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The Core Curriculum

The Coffeehouse Mob by Edward Ward, in Vulgus Brittanicus, 1710.

In John Locke’s time, more and more people in England were becoming politically aware, and politically active. In the absence of the internet, or even of mass literacy, the coffeehouse became the central locus of this new political sensibility. In the coffeehouse, Englishmen would meet to discuss the current events of the day, and oftentimes to criticize the government. Shaftesbury, Locke’s mentor and patron, was a particularly frequent denizen of the coffeehouse. This was quite a new phenomenon, and many were worried that the mob was becoming inflamed with revolutionary ideas. This image, clearly painted by an opponent of coffeehouse culture, shows Englishmen reading newspapers and entering into violent argument with one another: we can see one splashing coffee into the face of another. Surely, this is not what Locke had in mind when hewrote about consent, but Locke was clearly in favor of reasoned political discussion among the people.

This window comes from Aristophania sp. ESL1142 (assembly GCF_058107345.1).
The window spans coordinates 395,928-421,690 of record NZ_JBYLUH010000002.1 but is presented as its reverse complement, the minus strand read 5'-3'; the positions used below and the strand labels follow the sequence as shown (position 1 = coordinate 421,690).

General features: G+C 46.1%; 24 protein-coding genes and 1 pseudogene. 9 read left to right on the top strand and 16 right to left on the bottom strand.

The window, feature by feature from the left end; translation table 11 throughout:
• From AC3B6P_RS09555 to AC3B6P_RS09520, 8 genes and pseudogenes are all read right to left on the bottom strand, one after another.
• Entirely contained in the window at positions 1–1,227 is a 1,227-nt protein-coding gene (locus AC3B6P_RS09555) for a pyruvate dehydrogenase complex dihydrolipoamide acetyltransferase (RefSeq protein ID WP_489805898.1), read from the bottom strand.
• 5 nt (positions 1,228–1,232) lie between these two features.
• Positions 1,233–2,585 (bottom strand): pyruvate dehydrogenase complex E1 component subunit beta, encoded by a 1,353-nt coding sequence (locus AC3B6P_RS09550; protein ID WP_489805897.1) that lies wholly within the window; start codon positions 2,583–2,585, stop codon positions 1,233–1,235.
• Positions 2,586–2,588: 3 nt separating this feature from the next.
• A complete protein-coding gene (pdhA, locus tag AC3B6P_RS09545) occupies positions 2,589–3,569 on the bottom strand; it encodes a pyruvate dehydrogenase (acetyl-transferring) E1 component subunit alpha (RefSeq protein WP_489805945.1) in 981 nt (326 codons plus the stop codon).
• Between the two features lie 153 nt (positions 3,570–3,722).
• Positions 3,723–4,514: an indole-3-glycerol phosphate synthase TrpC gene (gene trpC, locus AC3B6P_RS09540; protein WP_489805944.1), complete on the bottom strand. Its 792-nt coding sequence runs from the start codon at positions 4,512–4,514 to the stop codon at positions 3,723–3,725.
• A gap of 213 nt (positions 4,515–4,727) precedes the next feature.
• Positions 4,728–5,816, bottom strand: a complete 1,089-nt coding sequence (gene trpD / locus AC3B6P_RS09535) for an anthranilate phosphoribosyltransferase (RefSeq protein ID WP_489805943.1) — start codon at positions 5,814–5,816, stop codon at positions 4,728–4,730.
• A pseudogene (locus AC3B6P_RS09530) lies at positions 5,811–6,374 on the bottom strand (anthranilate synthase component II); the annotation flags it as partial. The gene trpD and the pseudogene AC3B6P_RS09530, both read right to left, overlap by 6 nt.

Wikipedia Commons (also available in Steve Pincus, 1688 (2009), page 80.

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